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Dietz v Finlay Fine Jewelry Case Study

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Dietz v. Finlay Fine Jewelry
1. What were the legal issues in this case? What did the court decide?
Melissa Dittoe Dietz (plaintiff) worked for Finlay Fine Jewelry as a customer service
representative. She gave a customer an unauthorized 10 percent store discount for a mistake she
had made while charging the customers credit card for a jewelry purchase. Security Manager,
Dennis Bake (Bake) learned of Dietz’s actions, considered her actions as being theft and
requested she have an interview with him. During the interview, Dietz felt she had been violated
in ways such as;
Invasion of privacy: Dennis Blake, Security Manager, allegedly disclosed information
about Diet’s credit history to Kathleen Camp (sales manager) and Curt Seufert (security
employee).
False imprisonment: During the interview, Blake demanded that Dietz stay in the
interview room. Dietz was detained and questioned about an unauthorized store discount
and allegedly was further questioned about six pieces of missing jewelry.
Defamation: Dennis Blake allegedly accused Dietz of having a drug or alcohol problem
and suggested that she had pawned the jewelry she had stolen from the store to support
her addiction.
Intentional infliction of emotional distress: Throughout the interview, Blake questioned
Dietz in a very gruff and very intimidating manner.
The trial court initially granted summary judgement in favor of Findlay Fine Jewelry
(defendant) on all four of Dietz’s claims. However, she has filed an appeal with the appellate
court to determine if the trial court erred when it made its decision of summary judgement for the

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defendant. The appellate court affirmed in part, reversed in part, and remanded the trial court for
further proceedings regarding Dietz’s case (Walsh, 2016, p. 650).
2. What was the basis of Dietz’s privacy tort claim? Her infliction of emotional
distress claim? Why were they rejected?
Dietz alleged that Dennis Bake told her he had access to her charge account and disclosed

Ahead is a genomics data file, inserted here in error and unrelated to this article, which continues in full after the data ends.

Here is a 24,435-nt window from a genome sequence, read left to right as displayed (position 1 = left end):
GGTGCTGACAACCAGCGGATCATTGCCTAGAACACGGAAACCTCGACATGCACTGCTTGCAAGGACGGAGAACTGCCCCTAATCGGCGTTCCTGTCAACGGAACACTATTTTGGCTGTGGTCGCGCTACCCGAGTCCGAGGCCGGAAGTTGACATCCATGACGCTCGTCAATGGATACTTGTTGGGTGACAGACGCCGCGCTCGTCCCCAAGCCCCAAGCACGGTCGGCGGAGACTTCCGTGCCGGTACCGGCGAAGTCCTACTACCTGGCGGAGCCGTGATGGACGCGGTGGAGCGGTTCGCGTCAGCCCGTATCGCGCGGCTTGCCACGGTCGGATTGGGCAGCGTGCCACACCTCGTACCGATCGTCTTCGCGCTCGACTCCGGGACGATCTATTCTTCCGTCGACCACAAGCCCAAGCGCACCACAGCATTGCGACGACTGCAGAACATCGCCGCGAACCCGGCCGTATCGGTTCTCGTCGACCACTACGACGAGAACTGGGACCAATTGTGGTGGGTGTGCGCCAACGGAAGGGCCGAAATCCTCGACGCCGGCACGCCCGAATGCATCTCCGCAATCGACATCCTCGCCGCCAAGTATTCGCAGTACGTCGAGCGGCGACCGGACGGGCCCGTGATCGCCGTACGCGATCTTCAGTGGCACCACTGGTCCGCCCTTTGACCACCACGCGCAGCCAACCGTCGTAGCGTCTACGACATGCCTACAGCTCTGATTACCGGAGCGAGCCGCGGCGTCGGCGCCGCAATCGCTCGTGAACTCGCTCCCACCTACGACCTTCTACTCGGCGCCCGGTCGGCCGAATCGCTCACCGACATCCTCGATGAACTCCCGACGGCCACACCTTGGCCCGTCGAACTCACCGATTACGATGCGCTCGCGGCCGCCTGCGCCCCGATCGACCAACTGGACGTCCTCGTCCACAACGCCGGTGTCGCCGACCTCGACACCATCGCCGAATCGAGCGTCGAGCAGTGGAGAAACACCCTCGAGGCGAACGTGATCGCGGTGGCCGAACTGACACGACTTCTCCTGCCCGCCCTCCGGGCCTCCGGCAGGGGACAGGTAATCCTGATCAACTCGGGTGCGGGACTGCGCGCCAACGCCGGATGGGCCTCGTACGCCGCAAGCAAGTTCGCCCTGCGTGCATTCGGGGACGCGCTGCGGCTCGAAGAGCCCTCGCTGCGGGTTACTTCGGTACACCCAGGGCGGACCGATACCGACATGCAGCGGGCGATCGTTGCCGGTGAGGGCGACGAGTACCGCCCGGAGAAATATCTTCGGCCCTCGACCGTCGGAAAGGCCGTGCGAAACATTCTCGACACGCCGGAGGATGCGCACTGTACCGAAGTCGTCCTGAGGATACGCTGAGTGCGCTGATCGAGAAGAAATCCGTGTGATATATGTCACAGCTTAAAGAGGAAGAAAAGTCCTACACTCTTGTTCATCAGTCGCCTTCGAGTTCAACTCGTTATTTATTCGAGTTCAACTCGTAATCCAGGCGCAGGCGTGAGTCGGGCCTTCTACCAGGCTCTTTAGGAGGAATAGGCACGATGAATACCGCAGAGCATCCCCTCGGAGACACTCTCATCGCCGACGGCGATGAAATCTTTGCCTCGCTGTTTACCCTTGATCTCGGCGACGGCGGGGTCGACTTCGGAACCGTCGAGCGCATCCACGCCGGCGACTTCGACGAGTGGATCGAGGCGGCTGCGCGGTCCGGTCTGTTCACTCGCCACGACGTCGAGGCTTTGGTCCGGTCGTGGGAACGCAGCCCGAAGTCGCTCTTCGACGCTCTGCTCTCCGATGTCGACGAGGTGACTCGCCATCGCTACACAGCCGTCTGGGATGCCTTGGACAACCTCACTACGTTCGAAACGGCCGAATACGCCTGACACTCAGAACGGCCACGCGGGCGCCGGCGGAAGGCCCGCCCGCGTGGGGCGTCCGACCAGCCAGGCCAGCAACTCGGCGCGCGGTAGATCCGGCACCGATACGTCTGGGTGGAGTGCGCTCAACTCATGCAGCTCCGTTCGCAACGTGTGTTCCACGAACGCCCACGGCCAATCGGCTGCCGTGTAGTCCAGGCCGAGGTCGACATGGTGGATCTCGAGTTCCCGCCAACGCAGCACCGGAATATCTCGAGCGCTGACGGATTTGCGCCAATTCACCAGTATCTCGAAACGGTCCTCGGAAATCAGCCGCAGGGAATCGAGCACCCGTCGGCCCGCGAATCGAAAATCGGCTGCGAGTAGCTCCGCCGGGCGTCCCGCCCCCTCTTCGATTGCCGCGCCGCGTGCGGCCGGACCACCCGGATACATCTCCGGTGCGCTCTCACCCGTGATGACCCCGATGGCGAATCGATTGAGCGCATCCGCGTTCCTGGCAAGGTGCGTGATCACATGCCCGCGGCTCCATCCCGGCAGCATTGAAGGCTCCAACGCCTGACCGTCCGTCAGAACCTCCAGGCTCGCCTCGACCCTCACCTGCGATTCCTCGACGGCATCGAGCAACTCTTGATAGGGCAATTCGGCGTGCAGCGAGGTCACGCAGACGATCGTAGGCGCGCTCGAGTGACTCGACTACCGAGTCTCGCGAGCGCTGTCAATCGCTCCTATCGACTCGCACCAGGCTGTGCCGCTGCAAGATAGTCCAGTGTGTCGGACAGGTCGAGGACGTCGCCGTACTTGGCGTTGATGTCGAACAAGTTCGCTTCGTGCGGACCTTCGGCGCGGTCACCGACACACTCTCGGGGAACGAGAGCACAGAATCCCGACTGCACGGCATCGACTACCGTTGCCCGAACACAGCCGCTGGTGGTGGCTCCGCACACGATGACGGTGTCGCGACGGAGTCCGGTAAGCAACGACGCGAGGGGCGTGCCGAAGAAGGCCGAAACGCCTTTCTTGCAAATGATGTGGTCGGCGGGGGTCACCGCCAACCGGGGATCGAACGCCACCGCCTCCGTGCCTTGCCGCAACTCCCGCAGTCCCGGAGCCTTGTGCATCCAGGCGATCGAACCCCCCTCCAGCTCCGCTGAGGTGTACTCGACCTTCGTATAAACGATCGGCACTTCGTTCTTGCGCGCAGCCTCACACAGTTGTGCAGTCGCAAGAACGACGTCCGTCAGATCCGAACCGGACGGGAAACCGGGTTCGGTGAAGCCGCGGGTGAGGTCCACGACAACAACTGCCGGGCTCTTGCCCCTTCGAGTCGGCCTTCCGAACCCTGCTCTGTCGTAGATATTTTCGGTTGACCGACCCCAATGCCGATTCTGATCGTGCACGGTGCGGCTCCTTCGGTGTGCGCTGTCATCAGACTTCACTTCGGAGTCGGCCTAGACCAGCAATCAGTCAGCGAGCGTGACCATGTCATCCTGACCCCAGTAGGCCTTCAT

her credit problems to Camp and Seufert. The general tort invasion of privacy includes four
distinct injuries; intrusion upon seclusion, appropriation of likeness, public disclosure of private
facts, and false-light publicity. Dietz tort would fall under “disclosure of private facts” which
occurs when a person gives “publicly” to a matter that concerns the private life of another, a
matter that would be “highly offensive” to a reasonable person and that is not of legitimate
public concern (Walsh, 2016, p. 651). Most courts adopted the view where communication to a
single person or to a small group of persons is not actionable because the publicity element
requires communication to the public at large or to so many persons that the matter is
substantially certain to become one of public knowledge. The trial court Dietz appeared before
adopted a looser definition of publicity, finding a disclosure actionable if made to a particular
public with a special relationship to the plaintiff and there must be a publicity element (Walsh,
2016, p. 651). The publicity element was missing and there was no evidence that Dietz had a
special relationship with Camp or Seufert, therefore, the trial court did not err, and the
defendants were entitled to summary judgement for invasion of privacy.
The infliction of emotional distress tort has rigorous requirements that must be met. The
conduct at issue must exceed all bounds usually tolerated by a decent society and must cause
mental distress of a very serious kind. Dietz alleged that Bake accused her of shoplifting,
dishonesty, and substance abuse in a very gruff and intimidating manner. However, Bake’s

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Dietz v. Finlay Fine Jewelry 1. What were the legal issues in this case? What did the court decide? Melissa Dittoe Dietz (plaintiff) worked for Finlay Fine Jewelry as a customer service representative. She gave a customer an unauthorized 10 percent store discount for a mistake she had made while charging the customers credit card for a jewelry purchase. Security Manager, Dennis Bake (Bake) learned of Dietz’s actions, considered her actions as being theft and requested she have an interview with him. During the interview, Dietz felt she had been violated in ways such as; Invasion of privacy: Dennis Blake, Security Manager, allegedly disclosed information about Diet’s credit history to Kathleen Camp (sales manager) and Curt Seufert (security employee). False imprisonment: During the interview, Blake demanded that Dietz stay in the interview room. Dietz was detained and questioned about an unauthorized store discount and allegedly was further questioned about six pieces of missing jewelry. Defamation: Dennis Blake allegedly accused Dietz of having a drug or alcohol problem and suggested that she had pawned the jewelry she had stolen from the store to support her addiction. Intenti ...
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